South Africans who have emigrated and formally ceased their tax residence to ensure the above-mentioned requirements are met can transfer up to R10 million as long as the TCS-Pin for Emigration is valid. Once the TCS-Pin for Emigration has expired and the non-resident individual needs to expatriate funds, they will need to obtain a TCS-Pin for Foreign Investment Allowance from SARS.

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What if you were never registered at SARS?

Although the Exchange Control Manual stipulates that individual who cease to be residents for tax purposes but were never registered on the SARS database are able to expatriate up to R10 million without the need for a TCS-Pin for "emigration," they must still provide proof of their non-resident tax status to the Authorised Dealer. Non-residents who are not registered on the SARS database, therefore, need to obtain a “Notice of Non-Residence Letter” from SARS to allow an Authorised Dealer to expatriate their funds.

Due to the current system used by SARS to generate the letters, it may be impossible for these individuals to obtain a "Notice of Non-Residence Letter" without a tax number. However, if the individual needs to expatriate any type of retirement funds, registration with SARS will be mandatory.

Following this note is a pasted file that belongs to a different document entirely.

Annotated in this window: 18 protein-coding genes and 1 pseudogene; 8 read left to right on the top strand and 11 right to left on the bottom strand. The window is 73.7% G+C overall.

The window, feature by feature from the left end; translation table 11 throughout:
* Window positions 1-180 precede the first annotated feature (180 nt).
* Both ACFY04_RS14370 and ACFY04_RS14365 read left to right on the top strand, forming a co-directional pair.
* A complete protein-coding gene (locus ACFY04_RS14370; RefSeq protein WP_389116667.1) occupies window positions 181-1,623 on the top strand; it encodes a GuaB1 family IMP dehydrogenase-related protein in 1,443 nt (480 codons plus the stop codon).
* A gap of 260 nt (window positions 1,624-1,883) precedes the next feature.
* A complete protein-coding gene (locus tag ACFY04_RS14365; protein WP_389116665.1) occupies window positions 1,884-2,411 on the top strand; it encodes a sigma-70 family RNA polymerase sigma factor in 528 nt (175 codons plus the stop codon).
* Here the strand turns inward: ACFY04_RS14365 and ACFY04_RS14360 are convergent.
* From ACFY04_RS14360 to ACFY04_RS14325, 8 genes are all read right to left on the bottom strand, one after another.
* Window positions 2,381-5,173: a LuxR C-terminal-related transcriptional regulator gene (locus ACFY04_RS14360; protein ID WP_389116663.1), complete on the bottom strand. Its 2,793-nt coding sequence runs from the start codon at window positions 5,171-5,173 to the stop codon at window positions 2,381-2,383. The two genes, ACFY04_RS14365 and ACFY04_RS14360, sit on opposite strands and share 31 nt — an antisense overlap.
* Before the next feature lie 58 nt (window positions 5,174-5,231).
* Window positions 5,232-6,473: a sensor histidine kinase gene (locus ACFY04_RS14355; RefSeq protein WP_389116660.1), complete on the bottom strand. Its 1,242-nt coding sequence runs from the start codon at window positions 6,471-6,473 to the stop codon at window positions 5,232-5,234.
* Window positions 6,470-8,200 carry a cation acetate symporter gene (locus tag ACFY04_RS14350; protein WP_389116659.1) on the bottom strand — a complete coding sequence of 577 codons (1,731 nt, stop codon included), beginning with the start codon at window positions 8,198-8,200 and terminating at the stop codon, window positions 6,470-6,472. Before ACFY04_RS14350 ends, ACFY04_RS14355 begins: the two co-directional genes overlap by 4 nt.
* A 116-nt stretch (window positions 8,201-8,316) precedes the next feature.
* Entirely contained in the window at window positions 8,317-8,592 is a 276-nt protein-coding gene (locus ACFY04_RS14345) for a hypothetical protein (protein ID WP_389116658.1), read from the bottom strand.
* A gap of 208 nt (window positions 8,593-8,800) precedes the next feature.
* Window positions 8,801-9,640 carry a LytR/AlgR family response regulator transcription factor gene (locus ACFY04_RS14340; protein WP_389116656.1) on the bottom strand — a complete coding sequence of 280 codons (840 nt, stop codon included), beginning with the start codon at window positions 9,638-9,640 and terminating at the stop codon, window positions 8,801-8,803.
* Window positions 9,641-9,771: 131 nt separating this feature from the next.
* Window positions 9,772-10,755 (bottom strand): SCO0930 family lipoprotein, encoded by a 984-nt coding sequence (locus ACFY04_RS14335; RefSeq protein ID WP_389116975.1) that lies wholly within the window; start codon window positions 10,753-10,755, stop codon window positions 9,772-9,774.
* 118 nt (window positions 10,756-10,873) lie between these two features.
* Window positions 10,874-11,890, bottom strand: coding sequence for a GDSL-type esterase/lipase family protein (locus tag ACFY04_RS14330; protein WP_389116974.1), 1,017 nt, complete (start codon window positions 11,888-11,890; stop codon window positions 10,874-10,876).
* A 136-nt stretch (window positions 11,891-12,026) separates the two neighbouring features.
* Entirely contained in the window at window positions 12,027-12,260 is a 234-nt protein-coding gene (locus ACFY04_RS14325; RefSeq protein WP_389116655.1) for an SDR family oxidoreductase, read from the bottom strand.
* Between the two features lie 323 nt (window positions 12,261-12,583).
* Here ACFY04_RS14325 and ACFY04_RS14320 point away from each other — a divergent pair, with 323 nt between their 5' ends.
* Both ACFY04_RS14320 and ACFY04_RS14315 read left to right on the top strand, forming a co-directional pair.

If you left South Africa with your parents before even obtaining a tax number, you can still expatriate your inheritance capital if your parents are in possession of the required documents and if they formally emigrated from South Africa when they initially departed to live abroad permanently.

If your parents did not formally emigrate from South Africa and are therefore not in possession of the required documentation, you will need to formalise your non-resident tax status with SARS to be able to expatriate the funds to a foreign bank account.

How to meet the requirements

Certain information to formally “cease to be a tax resident” from South Africa needs to be declared to SARS by applying for the required Emigration Compliance. The individual who intends to become a non-resident for tax purposes needs to simultaneously declare their non-residence and deal with the deemed disposal of their assets in terms of section 9H of the Income Tax Act.

This process was formally known as “Financial Emigration”, but with the changes to the process it is now commonly known as “Tax Emigration”. If you are leaving the country permanently, the process must be dealt with notwithstanding whether you need to expatriate funds or not.

If the Tax Emigration was correctly dealt with, you will be in possession of a TCS-Pin for Emigration (a document used by third parties to confirm the taxpayer’s tax status and that their tax affairs were correctly dealt with) as well as a Notice of Non-Residence letter (confirmation document that SARS recognised the individual as a non-resident for tax purposes).

The Authorised Dealer will be allowed to expatriate a non-resident’s funds if these documents are provided to prove the necessary requirements were met.

Jonty Leon and Reinert van Rensburg are expatriate tax legal specialists at the Leap Group